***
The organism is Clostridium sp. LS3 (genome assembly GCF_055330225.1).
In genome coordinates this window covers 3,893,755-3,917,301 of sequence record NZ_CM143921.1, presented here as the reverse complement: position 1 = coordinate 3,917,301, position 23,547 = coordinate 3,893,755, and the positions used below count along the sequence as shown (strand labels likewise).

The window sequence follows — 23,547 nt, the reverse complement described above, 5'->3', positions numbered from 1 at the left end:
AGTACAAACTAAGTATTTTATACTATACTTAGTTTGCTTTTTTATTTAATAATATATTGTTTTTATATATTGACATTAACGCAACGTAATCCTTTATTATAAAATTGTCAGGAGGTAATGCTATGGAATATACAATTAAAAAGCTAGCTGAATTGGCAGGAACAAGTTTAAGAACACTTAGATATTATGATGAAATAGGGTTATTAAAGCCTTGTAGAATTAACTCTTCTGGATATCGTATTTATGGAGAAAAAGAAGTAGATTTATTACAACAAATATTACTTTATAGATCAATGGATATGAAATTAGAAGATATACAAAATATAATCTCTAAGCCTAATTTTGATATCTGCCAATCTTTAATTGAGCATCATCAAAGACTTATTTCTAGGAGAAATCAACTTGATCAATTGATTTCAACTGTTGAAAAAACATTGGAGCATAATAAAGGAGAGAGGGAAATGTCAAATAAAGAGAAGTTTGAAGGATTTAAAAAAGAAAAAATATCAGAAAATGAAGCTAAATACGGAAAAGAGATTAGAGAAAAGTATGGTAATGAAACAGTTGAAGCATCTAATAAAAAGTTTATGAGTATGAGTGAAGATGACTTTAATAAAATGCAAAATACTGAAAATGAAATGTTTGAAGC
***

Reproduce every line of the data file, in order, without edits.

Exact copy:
The organism is Clostridium sp. LS3 (genome assembly GCF_055330225.1).
In genome coordinates this window covers 3,893,755-3,917,301 of sequence record NZ_CM143921.1, presented here as the reverse complement: position 1 = coordinate 3,917,301, position 23,547 = coordinate 3,893,755, and the positions used below count along the sequence as shown (strand labels likewise).

The window sequence follows — 23,547 nt, the reverse complement described above, 5'->3', positions numbered from 1 at the left end:
AGTACAAACTAAGTATTTTATACTATACTTAGTTTGCTTTTTTATTTAATAATATATTGTTTTTATATATTGACATTAACGCAACGTAATCCTTTATTATAAAATTGTCAGGAGGTAATGCTATGGAATATACAATTAAAAAGCTAGCTGAATTGGCAGGAACAAGTTTAAGAACACTTAGATATTATGATGAAATAGGGTTATTAAAGCCTTGTAGAATTAACTCTTCTGGATATCGTATTTATGGAGAAAAAGAAGTAGATTTATTACAACAAATATTACTTTATAGATCAATGGATATGAAATTAGAAGATATACAAAATATAATCTCTAAGCCTAATTTTGATATCTGCCAATCTTTAATTGAGCATCATCAAAGACTTATTTCTAGGAGAAATCAACTTGATCAATTGATTTCAACTGTTGAAAAAACATTGGAGCATAATAAAGGAGAGAGGGAAATGTCAAATAAAGAGAAGTTTGAAGGATTTAAAAAAGAAAAAATATCAGAAAATGAAGCTAAATACGGAAAAGAGATTAGAGAAAAGTATGGTAATGAAACAGTTGAAGCATCTAATAAAAAGTTTATGAGTATGAGTGAAGATGACTTTAATAAAATGCAAAATACTGAAAATGAAATGTTTGAAGC